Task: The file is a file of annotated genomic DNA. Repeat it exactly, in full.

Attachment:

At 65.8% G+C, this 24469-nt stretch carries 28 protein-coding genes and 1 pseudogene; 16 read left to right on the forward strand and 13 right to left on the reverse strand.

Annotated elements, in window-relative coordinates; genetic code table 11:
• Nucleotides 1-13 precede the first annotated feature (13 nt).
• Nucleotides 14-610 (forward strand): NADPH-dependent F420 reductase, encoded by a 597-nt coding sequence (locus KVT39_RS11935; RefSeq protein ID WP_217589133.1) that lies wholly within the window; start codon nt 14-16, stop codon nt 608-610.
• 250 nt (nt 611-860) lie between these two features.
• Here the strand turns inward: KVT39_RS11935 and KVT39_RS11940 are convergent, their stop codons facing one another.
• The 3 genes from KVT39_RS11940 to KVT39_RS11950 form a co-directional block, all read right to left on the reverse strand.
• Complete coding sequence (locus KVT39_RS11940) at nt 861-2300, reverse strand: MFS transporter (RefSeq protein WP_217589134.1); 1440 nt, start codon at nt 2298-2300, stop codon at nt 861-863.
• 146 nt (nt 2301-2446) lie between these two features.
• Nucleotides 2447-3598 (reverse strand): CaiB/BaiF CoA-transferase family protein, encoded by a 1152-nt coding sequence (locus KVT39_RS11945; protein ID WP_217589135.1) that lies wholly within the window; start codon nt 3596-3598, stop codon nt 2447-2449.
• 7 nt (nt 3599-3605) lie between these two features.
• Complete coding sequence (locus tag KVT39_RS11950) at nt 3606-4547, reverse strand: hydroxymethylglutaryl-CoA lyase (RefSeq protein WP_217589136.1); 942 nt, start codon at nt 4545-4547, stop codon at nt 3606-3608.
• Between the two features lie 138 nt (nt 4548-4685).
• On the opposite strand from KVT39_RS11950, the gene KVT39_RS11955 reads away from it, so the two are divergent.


At 65.8% G+C, this 24469-nt stretch carries 28 protein-coding genes and 1 pseudogene; 16 read left to right on the forward strand and 13 right to left on the reverse strand.

Annotated elements, in window-relative coordinates; genetic code table 11:
• Nucleotides 1-13 precede the first annotated feature (13 nt).
• Nucleotides 14-610 (forward strand): NADPH-dependent F420 reductase, encoded by a 597-nt coding sequence (locus KVT39_RS11935; RefSeq protein ID WP_217589133.1) that lies wholly within the window; start codon nt 14-16, stop codon nt 608-610.
• 250 nt (nt 611-860) lie between these two features.
• Here the strand turns inward: KVT39_RS11935 and KVT39_RS11940 are convergent, their stop codons facing one another.
• The 3 genes from KVT39_RS11940 to KVT39_RS11950 form a co-directional block, all read right to left on the reverse strand.
• Complete coding sequence (locus KVT39_RS11940) at nt 861-2300, reverse strand: MFS transporter (RefSeq protein WP_217589134.1); 1440 nt, start codon at nt 2298-2300, stop codon at nt 861-863.
• 146 nt (nt 2301-2446) lie between these two features.
• Nucleotides 2447-3598 (reverse strand): CaiB/BaiF CoA-transferase family protein, encoded by a 1152-nt coding sequence (locus KVT39_RS11945; protein ID WP_217589135.1) that lies wholly within the window; start codon nt 3596-3598, stop codon nt 2447-2449.
• 7 nt (nt 3599-3605) lie between these two features.
• Complete coding sequence (locus tag KVT39_RS11950) at nt 3606-4547, reverse strand: hydroxymethylglutaryl-CoA lyase (RefSeq protein WP_217589136.1); 942 nt, start codon at nt 4545-4547, stop codon at nt 3606-3608.
• Between the two features lie 138 nt (nt 4548-4685).
• On the opposite strand from KVT39_RS11950, the gene KVT39_RS11955 reads away from it, so the two are divergent.